How to Travel with Young Kids
I'll lose her in the crowd!
Dress your child in bright colors so she's easy to spot. An ID bracelet is a good idea -- try one from ID on Me ($14, idonme.com). And, just in case, carry your child's photo with you.
My darling will turn into a screaming monster on the plane.
That's usually due to pressure-induced earaches, which are the worst during takeoff and landing. Encourage constant swallowing during those times. Infants get a bottle or a breast; give older kids chewing gum or hard candy.
My child will get bored in the car.
Make stops every few hours: Find spots where you can picnic and run around. Remember to bring plenty of snacks and water.
Jet lag will clobber the poor dear.
In the days leading up to the trip, move bedtime at home closer to bedtime at the destination, but don't worry too much. Children are much more adaptable to time changes -- their bodies respond to dark and light as much as to a schedule.
I won't eke out one moment of relaxation.
You set the tone for your family vacation, so do your best to remain stress-free. Start out well rested: Don't leave Friday after a hectic week at work. And each parent should have an afternoon alone, to get a massage or read by the pool.
She'll get cranky while we're seeing the sights.
Set a loose itinerary. If you planned to hit a museum but your child is having a blast at the pool, go with the flow. Also, kids are creatures of habit, so stay at just one hotel if possible.
My kid will puke before we even get there.
Dramamine is safe for most kids, but check with your doc, and if your child is prone to motion sickness, pack plastic bags, wipes and a change of clothes.
Getting through the airport will be a nightmare.
Start with the right luggage, like the streamlined Eagle Creek's Pack- It system (from $8, eaglecreek.com). Instead of carrying a car seat with you, bring a plane-safe harness that can fit in your purse ($75, kidsflysafe.com). Rent hefty equipment, such as car seats and cribs, at your destination.
Unexpected benefits of traveling with little ones.
1. You have license to be a kid again. Drop the sophisticated act and whoop it up -- on a zip line, waterslide or the hotel bed. Turns out it's a lot more fun than taking an architecture tour.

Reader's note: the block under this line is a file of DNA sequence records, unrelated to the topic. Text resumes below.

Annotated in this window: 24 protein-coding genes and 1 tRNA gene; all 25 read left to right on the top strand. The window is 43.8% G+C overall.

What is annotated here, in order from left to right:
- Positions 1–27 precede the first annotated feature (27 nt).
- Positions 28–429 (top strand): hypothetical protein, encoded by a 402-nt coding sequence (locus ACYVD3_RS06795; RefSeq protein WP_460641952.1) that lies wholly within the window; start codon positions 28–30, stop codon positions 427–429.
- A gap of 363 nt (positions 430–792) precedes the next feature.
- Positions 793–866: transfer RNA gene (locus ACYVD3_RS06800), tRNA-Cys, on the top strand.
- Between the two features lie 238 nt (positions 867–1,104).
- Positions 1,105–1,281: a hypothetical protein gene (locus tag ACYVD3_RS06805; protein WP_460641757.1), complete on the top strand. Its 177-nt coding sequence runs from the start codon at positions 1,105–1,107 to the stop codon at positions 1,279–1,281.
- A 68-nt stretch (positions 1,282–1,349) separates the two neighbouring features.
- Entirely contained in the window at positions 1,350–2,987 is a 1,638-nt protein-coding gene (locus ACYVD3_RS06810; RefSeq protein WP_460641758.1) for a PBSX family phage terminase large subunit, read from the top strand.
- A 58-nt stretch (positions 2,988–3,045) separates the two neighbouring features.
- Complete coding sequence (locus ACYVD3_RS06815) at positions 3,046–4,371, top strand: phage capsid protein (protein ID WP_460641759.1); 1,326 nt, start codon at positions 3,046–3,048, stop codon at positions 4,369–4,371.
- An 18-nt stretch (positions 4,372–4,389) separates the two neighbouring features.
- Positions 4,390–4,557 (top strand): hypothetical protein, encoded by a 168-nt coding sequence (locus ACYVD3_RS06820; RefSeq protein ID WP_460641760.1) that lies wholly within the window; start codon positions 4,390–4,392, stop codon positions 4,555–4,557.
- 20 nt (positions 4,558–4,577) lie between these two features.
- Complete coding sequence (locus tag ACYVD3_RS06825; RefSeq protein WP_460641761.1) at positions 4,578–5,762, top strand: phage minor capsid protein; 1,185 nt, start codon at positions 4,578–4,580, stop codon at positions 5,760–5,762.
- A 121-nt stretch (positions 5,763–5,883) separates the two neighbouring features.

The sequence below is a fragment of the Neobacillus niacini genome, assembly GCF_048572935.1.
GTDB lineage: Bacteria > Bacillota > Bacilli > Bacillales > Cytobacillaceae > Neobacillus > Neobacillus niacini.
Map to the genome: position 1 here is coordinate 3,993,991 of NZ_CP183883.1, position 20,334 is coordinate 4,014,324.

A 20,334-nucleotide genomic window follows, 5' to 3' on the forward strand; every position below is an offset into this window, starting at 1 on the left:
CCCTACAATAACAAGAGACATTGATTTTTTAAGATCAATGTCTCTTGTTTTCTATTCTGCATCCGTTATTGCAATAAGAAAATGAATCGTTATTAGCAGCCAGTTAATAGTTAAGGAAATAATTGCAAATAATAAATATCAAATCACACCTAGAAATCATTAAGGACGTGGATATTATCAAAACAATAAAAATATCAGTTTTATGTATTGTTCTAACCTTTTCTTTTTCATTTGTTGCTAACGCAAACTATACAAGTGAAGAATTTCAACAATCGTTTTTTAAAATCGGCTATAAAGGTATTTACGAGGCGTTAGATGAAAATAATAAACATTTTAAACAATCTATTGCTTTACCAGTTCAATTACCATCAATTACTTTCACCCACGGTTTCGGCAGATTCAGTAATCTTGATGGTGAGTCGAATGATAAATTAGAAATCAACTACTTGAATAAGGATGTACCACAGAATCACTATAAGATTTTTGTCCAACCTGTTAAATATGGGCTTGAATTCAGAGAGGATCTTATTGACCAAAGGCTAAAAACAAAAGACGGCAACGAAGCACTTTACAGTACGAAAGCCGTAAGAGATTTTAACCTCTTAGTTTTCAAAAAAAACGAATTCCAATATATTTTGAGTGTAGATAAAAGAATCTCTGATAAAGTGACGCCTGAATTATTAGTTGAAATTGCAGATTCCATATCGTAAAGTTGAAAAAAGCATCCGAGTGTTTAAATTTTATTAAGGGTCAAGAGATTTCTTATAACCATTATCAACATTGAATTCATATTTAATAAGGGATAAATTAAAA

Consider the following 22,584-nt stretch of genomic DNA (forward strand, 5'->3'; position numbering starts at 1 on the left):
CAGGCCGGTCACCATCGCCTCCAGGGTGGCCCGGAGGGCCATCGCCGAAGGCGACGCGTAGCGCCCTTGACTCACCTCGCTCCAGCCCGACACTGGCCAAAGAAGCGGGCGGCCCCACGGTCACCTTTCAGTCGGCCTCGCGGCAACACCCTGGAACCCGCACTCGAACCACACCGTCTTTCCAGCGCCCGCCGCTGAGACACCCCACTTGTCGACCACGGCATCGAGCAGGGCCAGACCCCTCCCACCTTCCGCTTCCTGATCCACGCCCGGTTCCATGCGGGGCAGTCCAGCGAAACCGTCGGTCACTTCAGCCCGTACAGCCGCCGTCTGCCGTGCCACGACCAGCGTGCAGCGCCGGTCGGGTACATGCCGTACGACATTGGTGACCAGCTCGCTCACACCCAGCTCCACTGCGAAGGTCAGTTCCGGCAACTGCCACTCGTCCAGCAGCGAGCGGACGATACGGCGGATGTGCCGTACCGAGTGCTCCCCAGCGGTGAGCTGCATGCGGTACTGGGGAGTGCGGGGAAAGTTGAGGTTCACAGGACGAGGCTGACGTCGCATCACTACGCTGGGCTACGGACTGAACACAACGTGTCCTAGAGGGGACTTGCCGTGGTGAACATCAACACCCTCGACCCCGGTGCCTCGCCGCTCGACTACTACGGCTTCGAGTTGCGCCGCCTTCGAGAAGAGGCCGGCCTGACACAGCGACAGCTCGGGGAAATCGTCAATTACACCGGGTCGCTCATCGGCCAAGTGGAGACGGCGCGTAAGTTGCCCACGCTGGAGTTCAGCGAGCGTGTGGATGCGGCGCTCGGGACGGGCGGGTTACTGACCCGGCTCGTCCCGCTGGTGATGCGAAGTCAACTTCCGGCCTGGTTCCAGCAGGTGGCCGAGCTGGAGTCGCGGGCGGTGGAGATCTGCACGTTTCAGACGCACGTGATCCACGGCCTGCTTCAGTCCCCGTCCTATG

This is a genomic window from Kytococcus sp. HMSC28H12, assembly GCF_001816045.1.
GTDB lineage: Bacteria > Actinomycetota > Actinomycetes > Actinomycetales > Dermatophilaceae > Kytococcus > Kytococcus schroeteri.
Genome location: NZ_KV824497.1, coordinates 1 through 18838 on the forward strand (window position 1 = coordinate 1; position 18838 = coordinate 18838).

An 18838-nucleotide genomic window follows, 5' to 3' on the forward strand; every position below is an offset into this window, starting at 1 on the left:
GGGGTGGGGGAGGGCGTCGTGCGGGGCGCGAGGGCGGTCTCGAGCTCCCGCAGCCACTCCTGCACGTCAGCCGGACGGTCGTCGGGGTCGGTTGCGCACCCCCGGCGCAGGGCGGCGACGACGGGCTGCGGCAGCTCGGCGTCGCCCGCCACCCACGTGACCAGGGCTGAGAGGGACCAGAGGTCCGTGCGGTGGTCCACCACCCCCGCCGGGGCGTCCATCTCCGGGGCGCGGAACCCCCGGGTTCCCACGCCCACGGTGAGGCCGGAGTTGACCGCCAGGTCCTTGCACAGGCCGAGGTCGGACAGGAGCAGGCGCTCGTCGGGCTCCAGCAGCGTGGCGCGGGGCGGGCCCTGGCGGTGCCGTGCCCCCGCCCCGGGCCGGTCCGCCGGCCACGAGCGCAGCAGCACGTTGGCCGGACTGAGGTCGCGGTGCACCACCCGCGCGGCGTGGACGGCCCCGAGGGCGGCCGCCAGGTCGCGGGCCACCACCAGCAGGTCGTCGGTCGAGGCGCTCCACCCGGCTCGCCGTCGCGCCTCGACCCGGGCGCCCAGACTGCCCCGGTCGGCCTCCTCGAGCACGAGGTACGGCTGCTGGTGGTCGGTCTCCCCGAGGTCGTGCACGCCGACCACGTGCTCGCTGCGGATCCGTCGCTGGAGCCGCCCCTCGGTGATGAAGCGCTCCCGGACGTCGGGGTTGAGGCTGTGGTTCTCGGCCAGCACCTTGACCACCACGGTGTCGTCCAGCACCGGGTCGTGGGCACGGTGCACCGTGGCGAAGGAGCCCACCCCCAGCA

2. Your children will see a new side of you. Away from carpools and bosses, you'll have time to be silly. Your bond will be strengthened.
3. You'll be treated better. Most people you come across -- taxi drivers, hotel clerks -- will be friendlier now that you have a charming child in tow.
4. You'll bring home a new kid, one who's more patient, worldly and, if you're lucky, open to new experiences.
Two months before
Include your child in the planning process. Show him places you are considering and let him help choose activities. The more involved he is, the less anxiety he'll feel.
One month before
Call airlines and hotels and ask about kid-friendly amenities.
- The airline:
- Do you provide infant bassinets?
- Do you have special meals for children?
- Does the in-flight entertainment include kid-specific games or movies?
- The hotel:
- Do you provide cribs?
- Is there a pool, and does it have a shallow end?
- Are there activities for kids, such as a movie night?
Two weeks before
Buy a special backpack. Over the next two weeks, fill it with inexpensive new toys, but don't let him play with anything until you're on the road. Keep a few surprises socked away in your purse, to be revealed along the way.
One week before
At bedtime, read them books about traveling, like Lisa's Airplane Trip ($12, madallie.com), and show them where you're going on a globe or in an atlas.
Four days before
Cook a meal or visit a restaurant that serves the type of food you're likely to encounter on your trip.
One day before
Have your child pick one special toy or blanket that will be a comfort to her.
FREQUENTLY ASKED QUESTIONS
Q: Should I pay for an airline seat for a child under age 2, or can I get away with a lap child and hope to score a free seat?
A: Most planes are flying near capacity these days, so chances are you won't get that free seat. If the flight is more than two hours, pony up.
Q: What about luggage charges?
A: Unless you are a frequent flier with premium-level status, you will likely be charged bag fees (JetBlue, Southwest and many international flights are exceptions). Most start at $25 for the first bag. The best way to avoid fees is to pack light and carry on, but this isn't always realistic. Consolidating bags into one or two per family is a good way to keep the costs down.
Q: Can I preboard with kids?
A: Not always. Some airlines, like Southwest, routinely offer preboarding to families traveling with children under the age of 4; others skip this courtesy. If you think you need the extra time, request early boarding when you're gate-checking the stroller.
Q: What do I need to bring on the plane?
A: Food and drinks. Snacks and meals are rarely free, if available at all. (They're often sold out by the time they reach the back of the plane.) The TSA makes an exception on its 3-ounce liquid limit for breast milk, baby formula or juice.
*Prices and other details were accurate when we published this article in October 2009.